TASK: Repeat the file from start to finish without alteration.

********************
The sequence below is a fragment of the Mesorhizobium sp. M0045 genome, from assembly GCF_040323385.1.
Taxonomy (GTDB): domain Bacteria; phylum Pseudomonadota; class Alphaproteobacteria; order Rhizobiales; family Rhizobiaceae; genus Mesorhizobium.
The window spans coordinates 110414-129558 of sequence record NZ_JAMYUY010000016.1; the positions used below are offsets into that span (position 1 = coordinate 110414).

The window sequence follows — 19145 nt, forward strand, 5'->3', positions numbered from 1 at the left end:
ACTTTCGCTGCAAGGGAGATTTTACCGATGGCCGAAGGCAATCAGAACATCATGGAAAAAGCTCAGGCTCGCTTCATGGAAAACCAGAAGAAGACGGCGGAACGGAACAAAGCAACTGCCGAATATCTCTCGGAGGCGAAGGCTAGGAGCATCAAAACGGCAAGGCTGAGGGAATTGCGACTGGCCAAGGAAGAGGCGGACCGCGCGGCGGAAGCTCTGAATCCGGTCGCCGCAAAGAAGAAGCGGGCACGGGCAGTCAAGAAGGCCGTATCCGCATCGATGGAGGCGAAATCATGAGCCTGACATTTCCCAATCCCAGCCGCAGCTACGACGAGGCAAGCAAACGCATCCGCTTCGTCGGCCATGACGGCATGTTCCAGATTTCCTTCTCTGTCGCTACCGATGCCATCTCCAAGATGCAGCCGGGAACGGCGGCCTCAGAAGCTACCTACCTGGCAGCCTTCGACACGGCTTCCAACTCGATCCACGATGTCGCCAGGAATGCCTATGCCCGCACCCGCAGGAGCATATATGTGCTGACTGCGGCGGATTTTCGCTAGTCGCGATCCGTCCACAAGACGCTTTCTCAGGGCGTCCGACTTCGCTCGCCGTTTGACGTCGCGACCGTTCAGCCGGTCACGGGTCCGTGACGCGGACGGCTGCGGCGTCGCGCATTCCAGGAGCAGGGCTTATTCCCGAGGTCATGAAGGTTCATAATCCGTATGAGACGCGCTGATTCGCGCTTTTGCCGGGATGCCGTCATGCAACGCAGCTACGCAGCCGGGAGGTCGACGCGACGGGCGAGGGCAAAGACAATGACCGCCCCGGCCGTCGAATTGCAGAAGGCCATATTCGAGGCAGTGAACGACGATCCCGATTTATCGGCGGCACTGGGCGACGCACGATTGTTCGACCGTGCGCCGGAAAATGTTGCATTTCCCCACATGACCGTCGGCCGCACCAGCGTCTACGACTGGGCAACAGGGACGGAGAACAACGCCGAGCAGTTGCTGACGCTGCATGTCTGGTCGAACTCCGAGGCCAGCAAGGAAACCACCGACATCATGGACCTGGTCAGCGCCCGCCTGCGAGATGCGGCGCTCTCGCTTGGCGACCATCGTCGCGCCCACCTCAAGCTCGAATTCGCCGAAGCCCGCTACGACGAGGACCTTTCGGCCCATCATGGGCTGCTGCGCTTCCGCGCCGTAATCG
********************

The sequence below is a fragment of the Mesorhizobium sp. M0045 genome, from assembly GCF_040323385.1.
Taxonomy (GTDB): domain Bacteria; phylum Pseudomonadota; class Alphaproteobacteria; order Rhizobiales; family Rhizobiaceae; genus Mesorhizobium.
The window spans coordinates 110414-129558 of sequence record NZ_JAMYUY010000016.1; the positions used below are offsets into that span (position 1 = coordinate 110414).

The window sequence follows — 19145 nt, forward strand, 5'->3', positions numbered from 1 at the left end:
ACTTTCGCTGCAAGGGAGATTTTACCGATGGCCGAAGGCAATCAGAACATCATGGAAAAAGCTCAGGCTCGCTTCATGGAAAACCAGAAGAAGACGGCGGAACGGAACAAAGCAACTGCCGAATATCTCTCGGAGGCGAAGGCTAGGAGCATCAAAACGGCAAGGCTGAGGGAATTGCGACTGGCCAAGGAAGAGGCGGACCGCGCGGCGGAAGCTCTGAATCCGGTCGCCGCAAAGAAGAAGCGGGCACGGGCAGTCAAGAAGGCCGTATCCGCATCGATGGAGGCGAAATCATGAGCCTGACATTTCCCAATCCCAGCCGCAGCTACGACGAGGCAAGCAAACGCATCCGCTTCGTCGGCCATGACGGCATGTTCCAGATTTCCTTCTCTGTCGCTACCGATGCCATCTCCAAGATGCAGCCGGGAACGGCGGCCTCAGAAGCTACCTACCTGGCAGCCTTCGACACGGCTTCCAACTCGATCCACGATGTCGCCAGGAATGCCTATGCCCGCACCCGCAGGAGCATATATGTGCTGACTGCGGCGGATTTTCGCTAGTCGCGATCCGTCCACAAGACGCTTTCTCAGGGCGTCCGACTTCGCTCGCCGTTTGACGTCGCGACCGTTCAGCCGGTCACGGGTCCGTGACGCGGACGGCTGCGGCGTCGCGCATTCCAGGAGCAGGGCTTATTCCCGAGGTCATGAAGGTTCATAATCCGTATGAGACGCGCTGATTCGCGCTTTTGCCGGGATGCCGTCATGCAACGCAGCTACGCAGCCGGGAGGTCGACGCGACGGGCGAGGGCAAAGACAATGACCGCCCCGGCCGTCGAATTGCAGAAGGCCATATTCGAGGCAGTGAACGACGATCCCGATTTATCGGCGGCACTGGGCGACGCACGATTGTTCGACCGTGCGCCGGAAAATGTTGCATTTCCCCACATGACCGTCGGCCGCACCAGCGTCTACGACTGGGCAACAGGGACGGAGAACAACGCCGAGCAGTTGCTGACGCTGCATGTCTGGTCGAACTCCGAGGCCAGCAAGGAAACCACCGACATCATGGACCTGGTCAGCGCCCGCCTGCGAGATGCGGCGCTCTCGCTTGGCGACCATCGTCGCGCCCACCTCAAGCTCGAATTCGCCGAAGCCCGCTACGACGAGGACCTTTCGGCCCATCATGGGCTGCTGCGCTTCCGCGCCGTAATCG